This contrast between lifeless idols that people carry, and the living God who carries His people, is set forth in the opening verses of Isaiah 46:

“Bel bows down; Nebo stoops; their idols are on beasts and livestock; these things you carry are borne as burdens on weary beasts. They stoop; they bow down together; they cannot save the burden, but themselves go into captivity. Listen to me, O house of Jacob, all the remnant of the house of Israel, who have been borne by me from before your birth, carried from the womb; even to your old age I am he, and to gray hairs I will carry you. I have made, and I will bear; I will carry and will save.” (Isaiah 46:1-4)

The Lord “bears us up” (Psalm 68:19), carries us (Isaiah 46:4), delivers us (Psalm 50:15), helps us (Isaiah 41:14), satisfies and renews us (Psalm 103:5), answers and looks after us (Hosea 14:8), and gives us rest (Matthew 11:28). He holds us up, we don’t hold Him up. The way of the flesh is to depend on yourself and on the things that you can carry: this way is exhausting, and eventually you wither and die. The way of the Lord is to depend on the Lord and trust Him to carry you: this way is refreshing and fruitful. Have you lost your way? Have you fallen back into exhausting self-reliance? Do you need to be reminded that the most fundamental way of fellowship with the Lord is that He serves you?

Jesus is the King who serves (Luke 22:24-27)

One of the most powerful passages with respect to the greater serving the lesser is found in Luke 22:24-27. In the previous passage (Luke 22:14-23), Jesus celebrated the Passover with His disciples and instituted the Lord’s Supper: “This is my body, which is given for you…. This cup that is poured out for you is the new covenant in my blood.” (Luke 22:19, 20) After describing the meal, Luke shifts our attention to the immaturity of the disciples:

“A dispute also arose among them, as to which of them was to be regarded as the greatest.” (Luke 22:24)

The Greatest One is about to offer His body and blood on a cross for the salvation of His people, and yet they are jockeying for second greatest. Instead of drinking deeply from the grace of the Lord who is serving them, they are rushing to climb the ladder to see how many people they can look down upon. Jesus tells them that they are thinking like pagan rulers, and then He tells them that they have no business thinking like pagan rulers. Hear what Jesus says:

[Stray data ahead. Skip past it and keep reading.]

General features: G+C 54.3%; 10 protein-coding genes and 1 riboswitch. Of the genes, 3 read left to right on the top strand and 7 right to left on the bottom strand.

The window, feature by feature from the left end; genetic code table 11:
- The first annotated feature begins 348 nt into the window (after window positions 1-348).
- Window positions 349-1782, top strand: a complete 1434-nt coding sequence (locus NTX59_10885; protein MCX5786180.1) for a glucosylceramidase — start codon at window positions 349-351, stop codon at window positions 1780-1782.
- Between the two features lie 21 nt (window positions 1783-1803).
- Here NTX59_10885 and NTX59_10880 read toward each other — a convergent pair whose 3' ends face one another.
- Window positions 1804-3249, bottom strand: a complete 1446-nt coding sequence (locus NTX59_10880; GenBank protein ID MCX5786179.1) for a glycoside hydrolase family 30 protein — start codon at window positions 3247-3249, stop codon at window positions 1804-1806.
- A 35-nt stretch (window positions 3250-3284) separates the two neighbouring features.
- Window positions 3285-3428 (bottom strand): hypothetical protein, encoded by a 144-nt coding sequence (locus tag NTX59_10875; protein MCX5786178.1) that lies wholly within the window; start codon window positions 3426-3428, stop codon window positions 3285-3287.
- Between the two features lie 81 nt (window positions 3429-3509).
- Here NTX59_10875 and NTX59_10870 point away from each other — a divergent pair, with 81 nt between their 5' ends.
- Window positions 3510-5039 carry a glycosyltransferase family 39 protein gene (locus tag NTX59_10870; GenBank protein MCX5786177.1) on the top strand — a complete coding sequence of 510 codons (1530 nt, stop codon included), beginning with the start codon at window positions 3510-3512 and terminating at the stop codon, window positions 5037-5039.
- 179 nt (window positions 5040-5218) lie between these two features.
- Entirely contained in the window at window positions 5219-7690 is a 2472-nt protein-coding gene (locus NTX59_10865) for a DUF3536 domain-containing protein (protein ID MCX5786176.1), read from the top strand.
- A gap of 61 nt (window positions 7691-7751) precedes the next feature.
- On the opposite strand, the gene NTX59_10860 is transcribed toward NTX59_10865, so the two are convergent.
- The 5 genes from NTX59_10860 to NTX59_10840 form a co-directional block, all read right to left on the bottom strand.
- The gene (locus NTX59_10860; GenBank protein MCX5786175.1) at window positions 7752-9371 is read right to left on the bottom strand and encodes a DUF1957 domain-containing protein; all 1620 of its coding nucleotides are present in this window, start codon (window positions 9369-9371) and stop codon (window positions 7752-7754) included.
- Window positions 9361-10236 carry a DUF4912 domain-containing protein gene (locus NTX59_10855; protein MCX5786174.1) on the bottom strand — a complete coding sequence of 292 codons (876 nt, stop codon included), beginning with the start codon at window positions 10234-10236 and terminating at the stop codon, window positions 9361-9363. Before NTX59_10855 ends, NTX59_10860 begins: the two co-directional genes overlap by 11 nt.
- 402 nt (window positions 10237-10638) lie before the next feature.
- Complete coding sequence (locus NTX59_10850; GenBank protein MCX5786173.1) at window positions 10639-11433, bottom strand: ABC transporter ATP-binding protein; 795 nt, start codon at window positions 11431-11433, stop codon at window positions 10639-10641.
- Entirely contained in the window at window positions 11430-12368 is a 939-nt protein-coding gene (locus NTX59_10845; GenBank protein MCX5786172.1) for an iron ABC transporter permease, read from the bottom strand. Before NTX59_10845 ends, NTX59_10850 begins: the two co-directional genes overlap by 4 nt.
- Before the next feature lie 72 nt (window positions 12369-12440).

“And he said to them, “The kings of the Gentiles exercise lordship over them, and those in authority over them are called benefactors. But not so with you. Rather, let the greatest among you become as the youngest, and the leader as one who serves. For who is the greater, one who reclines at table or one who serves? Is it not the one who reclines at table? But I am among you as the one who serves.” (Luke 22:25-27)

The world’s way of handling power is to exert power over others. The world’s way of handling authority is to put others in their subservient place. The world’s way of handling greatness is to ascribe titles, positions, chairmanships, gold and silver donor levels, and other forms of recognition. The world’s way of handling high rank and status is to recline at the table and let others serve you. When Jesus asks, “For who is the greater, one who reclines at table or one who serves?”, He is highlighting the world’s way of thinking: the men reclining at the table and enjoying their meal outrank the waiters and waitresses and busboys who are serving the men sitting around the table. The world’s way of thinking about rank and status is to climb the ladder, accumulate an entourage of servants, and require your servants to do all the work that is necessary in order to prop you up, make your life comfortable, and make you look like a VIP (very important person).

When Jesus counters the worldly way by saying, “But I am among you as the one who serves”, He is turning the world’s view upside down. In terms of authority, power, and status, Jesus outranks everyone. Before His birth, He was declared to be “the Son of the Most High” who “will reign over the house of Jacob forever” (Luke 1:32, 33). He was hailed as “Christ the Lord” at his birth (Luke 2:11). Before His ministry, John the Baptist announced him as the One who “will baptize you with the Holy Spirit and fire” (Luke 3:16) and who would bring a decisive judgment upon the people (Luke 3:17). He preached the good news, summoned a band of followers, healed the sick, cleansed the unclean, released demoniacs from their bondage, bestowed forgiveness on sinners, raised the dead, calmed the storm, and multiplied the loaves. Jesus’ disciples understood that Jesus outranked them by a massively wide margin. And yet the One who outranked them by a massively wide margin says: “I am among you as the one who serves”.